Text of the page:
Trump digs in on immigration amid outrage over family separation
WASHINGTON (AP) — An unapologetic President Donald Trump defended his administration's border-protection policies Monday in the face of rising national outrage over the forced separation of migrant children from their parents. Calling for tough action against illegal immigration, Trump declared the U.S. "will not be a migrant camp" on his watch.
Images of children held in fenced cages fueled a growing chorus of condemnation from both political parties, four former first ladies and national evangelical leaders. The children are being held separately from parents who are being prosecuted under the administration's "zero-tolerance" policy for illegal border crossings.
"I say it's very strongly the Democrats' fault," Trump said Monday as his administration rejected criticism that the policy has resulted in inhuman and immoral conditions.
Trump pointed to more lenient policies under past administrations that had not charged all migrants who had crossed illegally.
"We will not apologize for the job we do or for the job law enforcement does, for doing the job that the American people expect us to do," Homeland Security Secretary Kirstjen Nielsen said in an appearance before the National Sheriffs' Association in New Orleans. "Illegal actions have and must have consequences. No more free passes, no more get out of jail free cards."
Nearly 2,000 children were separated from their families over a six-week period in April and May after Attorney General Jeff Sessions announced the new "zero-tolerance" policy that refers all cases of illegal entry for criminal prosecution. Prior procedure had limited prosecution for many family entrants, in part because regulations prohibit detaining children with their parents since the children are not charged with a crime and the parents are.
The policy change was meant to deter unlawful crossings — and Sessions issued a warning last month to those entering the U.S. illegally that their children "inevitably for a period of time might be in different conditions."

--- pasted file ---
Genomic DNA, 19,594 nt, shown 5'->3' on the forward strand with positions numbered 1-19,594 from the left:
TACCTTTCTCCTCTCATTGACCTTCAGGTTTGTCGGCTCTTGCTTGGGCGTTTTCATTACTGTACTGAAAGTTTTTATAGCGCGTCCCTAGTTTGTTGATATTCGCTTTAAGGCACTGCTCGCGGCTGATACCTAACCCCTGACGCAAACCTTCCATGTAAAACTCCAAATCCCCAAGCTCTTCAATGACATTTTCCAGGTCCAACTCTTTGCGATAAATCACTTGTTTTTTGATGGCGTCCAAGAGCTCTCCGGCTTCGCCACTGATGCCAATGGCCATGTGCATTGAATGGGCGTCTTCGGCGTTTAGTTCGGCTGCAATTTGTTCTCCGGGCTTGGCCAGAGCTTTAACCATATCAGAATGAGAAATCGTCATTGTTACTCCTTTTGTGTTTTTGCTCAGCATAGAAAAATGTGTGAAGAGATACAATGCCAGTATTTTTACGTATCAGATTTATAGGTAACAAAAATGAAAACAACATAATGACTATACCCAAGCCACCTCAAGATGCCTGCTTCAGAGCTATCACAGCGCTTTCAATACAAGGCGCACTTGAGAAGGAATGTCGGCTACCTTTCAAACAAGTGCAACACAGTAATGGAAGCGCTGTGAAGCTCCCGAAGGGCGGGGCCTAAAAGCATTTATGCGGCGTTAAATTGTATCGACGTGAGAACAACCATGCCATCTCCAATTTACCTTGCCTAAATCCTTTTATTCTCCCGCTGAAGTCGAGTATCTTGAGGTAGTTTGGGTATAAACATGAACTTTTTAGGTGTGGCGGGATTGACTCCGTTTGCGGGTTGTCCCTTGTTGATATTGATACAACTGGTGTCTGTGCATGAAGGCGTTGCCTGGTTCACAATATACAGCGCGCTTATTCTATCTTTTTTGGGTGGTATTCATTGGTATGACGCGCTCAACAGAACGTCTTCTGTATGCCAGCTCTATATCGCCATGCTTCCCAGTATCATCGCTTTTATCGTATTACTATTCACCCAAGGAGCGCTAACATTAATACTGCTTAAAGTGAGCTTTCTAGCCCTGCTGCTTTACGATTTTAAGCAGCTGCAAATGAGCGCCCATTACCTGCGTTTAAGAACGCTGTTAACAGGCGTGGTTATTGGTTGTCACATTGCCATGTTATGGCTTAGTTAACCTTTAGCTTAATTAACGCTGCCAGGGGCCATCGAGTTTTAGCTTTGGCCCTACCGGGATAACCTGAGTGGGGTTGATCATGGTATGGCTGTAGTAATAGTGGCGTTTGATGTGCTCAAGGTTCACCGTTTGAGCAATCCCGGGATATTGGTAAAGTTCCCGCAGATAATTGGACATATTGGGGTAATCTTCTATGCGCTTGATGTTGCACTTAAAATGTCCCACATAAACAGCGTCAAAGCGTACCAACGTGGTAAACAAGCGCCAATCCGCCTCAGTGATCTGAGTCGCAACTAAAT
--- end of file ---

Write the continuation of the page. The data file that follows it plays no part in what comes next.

The current holding areas have drawn widespread attention after journalists gained access to one site Sunday. At a McAllen, Texas, detention center hundreds of immigrant children wait in a series of cages created by metal fencing. One cage had 20 children inside. Scattered about are bottles of water, bags of chips and large foil sheets intended to serve as blankets.
Administration officials said they do not like the family separations either — calling it the result of legal loopholes — but insist migrants who arrive illegally simply won't be released or loosely kept track of.
"The United States will not be a migrant camp and it will not be a refugee holding facility," Trump declared. "Not on my watch."
Sessions, on Monday, echoed the administration's defense of the zero tolerance policy, and called on Congress to act.
"We do not want to separate parents from their children," he said. "If we build the wall, if we pass legislation to end the lawlessness, we won't face these terrible choices."
Mindful of the national outcry, lawmakers in both parties rushed Monday to devise a targeted legislative fix.
GOP senators, including Lindsey Graham of South Carolina, Jeff Flake of Arizona and Susan Collins of Maine, said they were considering legislation that would keep migrant families together; provide additional judges so detained families would face shorter waiting periods; and provide facilities for the families to stay.